Analyse Bonn The pandemic poses unprecedented challenges for local authorities. The city of Bonn scores high points with a well-organised vaccination centre. But some projects, such as the possible use of air filters in schools, are weak, and there is room for improvement in the communication with local residents.
When the government’s so-called emergency brake expires on 30 June, it will seem like a relic. In the meantime, the number of infections with coronavirus have fallen so far that drastic measures have long since given way to relaxations. As with the infection figures, there were ups and downs in the crisis management by the city of Bonn. Sometimes things went well, other times rather badly, and pragmatic solutions were often needed. Here is an analysis.
Crisis team: City Director Wolfgang Fuchs has headed the committee since the beginning of the pandemic. The most important person there since the end of the year has probably been the fire chief Jochen Stein. His troops are responsible for ensuring the running of the vaccination campaign. Head of the Health Department Susanne Engels, who took over from her predecessor in the middle of the pandemic, also has important tasks: The health department must primarily take care of the people who have come into contact with the virus. This structure is now working well.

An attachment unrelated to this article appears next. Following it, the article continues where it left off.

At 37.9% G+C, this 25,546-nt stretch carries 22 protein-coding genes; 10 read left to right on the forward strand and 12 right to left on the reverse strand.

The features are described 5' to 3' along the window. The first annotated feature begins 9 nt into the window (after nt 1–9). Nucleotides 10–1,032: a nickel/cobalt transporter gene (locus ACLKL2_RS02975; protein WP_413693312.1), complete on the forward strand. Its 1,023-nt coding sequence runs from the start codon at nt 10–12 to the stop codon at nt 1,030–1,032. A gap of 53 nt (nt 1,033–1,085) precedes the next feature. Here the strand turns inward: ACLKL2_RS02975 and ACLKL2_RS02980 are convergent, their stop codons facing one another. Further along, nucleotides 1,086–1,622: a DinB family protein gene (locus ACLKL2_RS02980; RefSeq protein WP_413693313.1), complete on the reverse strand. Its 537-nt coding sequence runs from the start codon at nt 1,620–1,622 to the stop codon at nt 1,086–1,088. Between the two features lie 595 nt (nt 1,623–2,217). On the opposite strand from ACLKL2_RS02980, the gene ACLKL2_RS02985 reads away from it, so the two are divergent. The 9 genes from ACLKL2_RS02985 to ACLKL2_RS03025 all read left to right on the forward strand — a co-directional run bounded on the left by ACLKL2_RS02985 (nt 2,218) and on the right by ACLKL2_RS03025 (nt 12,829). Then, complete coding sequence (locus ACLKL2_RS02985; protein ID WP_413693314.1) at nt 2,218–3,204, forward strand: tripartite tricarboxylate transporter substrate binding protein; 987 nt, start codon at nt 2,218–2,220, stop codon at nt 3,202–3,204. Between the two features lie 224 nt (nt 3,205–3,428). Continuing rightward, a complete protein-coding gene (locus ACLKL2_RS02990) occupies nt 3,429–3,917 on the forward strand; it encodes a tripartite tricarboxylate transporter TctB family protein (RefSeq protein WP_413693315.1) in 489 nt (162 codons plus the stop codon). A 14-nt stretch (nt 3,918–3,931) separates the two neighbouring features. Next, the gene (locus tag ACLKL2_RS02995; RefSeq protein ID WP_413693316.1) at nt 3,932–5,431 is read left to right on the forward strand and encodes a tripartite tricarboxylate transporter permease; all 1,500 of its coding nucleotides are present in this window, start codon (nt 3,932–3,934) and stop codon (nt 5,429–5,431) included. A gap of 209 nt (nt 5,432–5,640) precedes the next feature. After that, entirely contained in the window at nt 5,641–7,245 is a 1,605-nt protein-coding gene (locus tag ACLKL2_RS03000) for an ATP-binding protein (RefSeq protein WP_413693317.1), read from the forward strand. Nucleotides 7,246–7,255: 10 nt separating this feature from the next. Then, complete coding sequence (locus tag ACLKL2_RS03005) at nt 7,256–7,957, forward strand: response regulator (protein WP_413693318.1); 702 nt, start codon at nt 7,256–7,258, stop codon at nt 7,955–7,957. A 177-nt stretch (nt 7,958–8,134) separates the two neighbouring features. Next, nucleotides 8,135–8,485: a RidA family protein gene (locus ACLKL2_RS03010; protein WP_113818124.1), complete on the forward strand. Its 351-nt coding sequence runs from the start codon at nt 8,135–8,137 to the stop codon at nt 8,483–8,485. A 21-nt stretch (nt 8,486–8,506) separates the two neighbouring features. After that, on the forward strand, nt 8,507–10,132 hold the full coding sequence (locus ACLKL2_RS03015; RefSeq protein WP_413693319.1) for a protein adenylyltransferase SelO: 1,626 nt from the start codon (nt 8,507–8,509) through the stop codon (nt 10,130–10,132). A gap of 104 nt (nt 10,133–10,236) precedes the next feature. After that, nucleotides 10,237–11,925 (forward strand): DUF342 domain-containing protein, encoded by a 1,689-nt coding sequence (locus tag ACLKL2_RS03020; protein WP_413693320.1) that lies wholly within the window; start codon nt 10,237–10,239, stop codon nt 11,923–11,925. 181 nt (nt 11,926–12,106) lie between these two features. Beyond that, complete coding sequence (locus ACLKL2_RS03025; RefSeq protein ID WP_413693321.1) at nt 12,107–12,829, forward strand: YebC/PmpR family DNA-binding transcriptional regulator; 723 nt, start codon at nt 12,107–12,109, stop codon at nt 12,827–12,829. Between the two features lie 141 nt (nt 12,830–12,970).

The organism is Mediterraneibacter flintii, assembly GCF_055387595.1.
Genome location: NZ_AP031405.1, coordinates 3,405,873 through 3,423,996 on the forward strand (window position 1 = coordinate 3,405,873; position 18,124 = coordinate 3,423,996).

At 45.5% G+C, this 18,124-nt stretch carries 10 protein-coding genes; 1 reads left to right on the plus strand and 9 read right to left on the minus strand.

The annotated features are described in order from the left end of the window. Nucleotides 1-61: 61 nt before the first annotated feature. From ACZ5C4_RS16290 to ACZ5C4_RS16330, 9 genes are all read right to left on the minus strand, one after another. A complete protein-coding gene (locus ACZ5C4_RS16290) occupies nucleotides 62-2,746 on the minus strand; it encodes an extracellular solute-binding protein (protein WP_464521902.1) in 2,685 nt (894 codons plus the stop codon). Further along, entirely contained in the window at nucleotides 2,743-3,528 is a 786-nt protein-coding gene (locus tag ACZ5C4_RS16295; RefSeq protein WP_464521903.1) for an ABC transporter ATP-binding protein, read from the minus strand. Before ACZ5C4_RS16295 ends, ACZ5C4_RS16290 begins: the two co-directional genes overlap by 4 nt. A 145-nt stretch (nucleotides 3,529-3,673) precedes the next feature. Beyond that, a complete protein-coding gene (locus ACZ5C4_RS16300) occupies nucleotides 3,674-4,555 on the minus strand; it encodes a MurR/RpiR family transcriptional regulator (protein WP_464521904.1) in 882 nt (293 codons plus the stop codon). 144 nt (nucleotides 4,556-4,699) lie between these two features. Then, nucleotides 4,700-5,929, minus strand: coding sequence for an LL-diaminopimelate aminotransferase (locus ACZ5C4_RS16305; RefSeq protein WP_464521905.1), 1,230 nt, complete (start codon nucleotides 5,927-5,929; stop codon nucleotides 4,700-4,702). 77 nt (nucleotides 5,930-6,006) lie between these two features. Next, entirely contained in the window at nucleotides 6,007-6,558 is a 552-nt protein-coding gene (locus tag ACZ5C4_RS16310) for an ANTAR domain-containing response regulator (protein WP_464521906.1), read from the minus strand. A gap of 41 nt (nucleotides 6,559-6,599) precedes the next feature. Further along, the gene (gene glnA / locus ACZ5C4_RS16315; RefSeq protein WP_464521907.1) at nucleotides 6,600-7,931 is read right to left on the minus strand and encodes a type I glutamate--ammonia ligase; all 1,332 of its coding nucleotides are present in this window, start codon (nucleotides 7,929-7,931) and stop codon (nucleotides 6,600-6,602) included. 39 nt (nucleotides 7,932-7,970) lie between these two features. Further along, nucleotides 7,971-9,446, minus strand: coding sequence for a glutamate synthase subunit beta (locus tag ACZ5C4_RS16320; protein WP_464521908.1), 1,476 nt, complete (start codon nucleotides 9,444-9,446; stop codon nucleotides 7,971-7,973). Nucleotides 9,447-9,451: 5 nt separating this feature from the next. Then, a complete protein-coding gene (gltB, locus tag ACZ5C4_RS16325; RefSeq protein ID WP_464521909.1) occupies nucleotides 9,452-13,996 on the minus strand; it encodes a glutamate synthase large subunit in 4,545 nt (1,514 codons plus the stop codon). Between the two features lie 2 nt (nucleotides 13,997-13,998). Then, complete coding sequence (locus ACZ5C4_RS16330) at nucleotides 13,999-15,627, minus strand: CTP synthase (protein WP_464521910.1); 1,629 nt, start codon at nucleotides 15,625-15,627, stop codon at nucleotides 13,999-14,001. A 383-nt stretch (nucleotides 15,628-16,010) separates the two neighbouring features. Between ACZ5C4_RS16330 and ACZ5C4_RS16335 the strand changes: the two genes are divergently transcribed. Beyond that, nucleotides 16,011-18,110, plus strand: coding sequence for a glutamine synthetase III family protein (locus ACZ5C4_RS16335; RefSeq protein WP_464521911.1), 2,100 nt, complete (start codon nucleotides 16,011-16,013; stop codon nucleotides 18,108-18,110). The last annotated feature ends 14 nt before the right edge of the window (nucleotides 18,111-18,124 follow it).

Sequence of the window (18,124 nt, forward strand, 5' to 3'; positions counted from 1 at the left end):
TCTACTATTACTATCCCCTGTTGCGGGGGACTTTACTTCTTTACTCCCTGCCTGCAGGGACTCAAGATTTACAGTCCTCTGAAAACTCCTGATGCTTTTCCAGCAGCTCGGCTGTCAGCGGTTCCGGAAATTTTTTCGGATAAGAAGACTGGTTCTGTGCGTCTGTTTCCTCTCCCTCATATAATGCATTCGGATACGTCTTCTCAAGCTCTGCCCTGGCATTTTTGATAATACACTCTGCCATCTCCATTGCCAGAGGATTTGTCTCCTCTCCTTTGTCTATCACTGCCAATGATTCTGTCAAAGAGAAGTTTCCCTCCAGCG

“We have been and continue to be a 'team caution' because we want to keep the incidence rate down. In this context, I would have liked to see stricter regulations on working from home included in the federal emergency brake measures,” says Mayor Katja Dörner. She baulks, however, at the curfew. She has always stressed that she does not think much of this. Aerosol researchers had described this restriction as ineffective because the risk of infection was mainly indoors. “Unless we were forced to impose a curfew or restrictions on leaving home, we didn't do it.”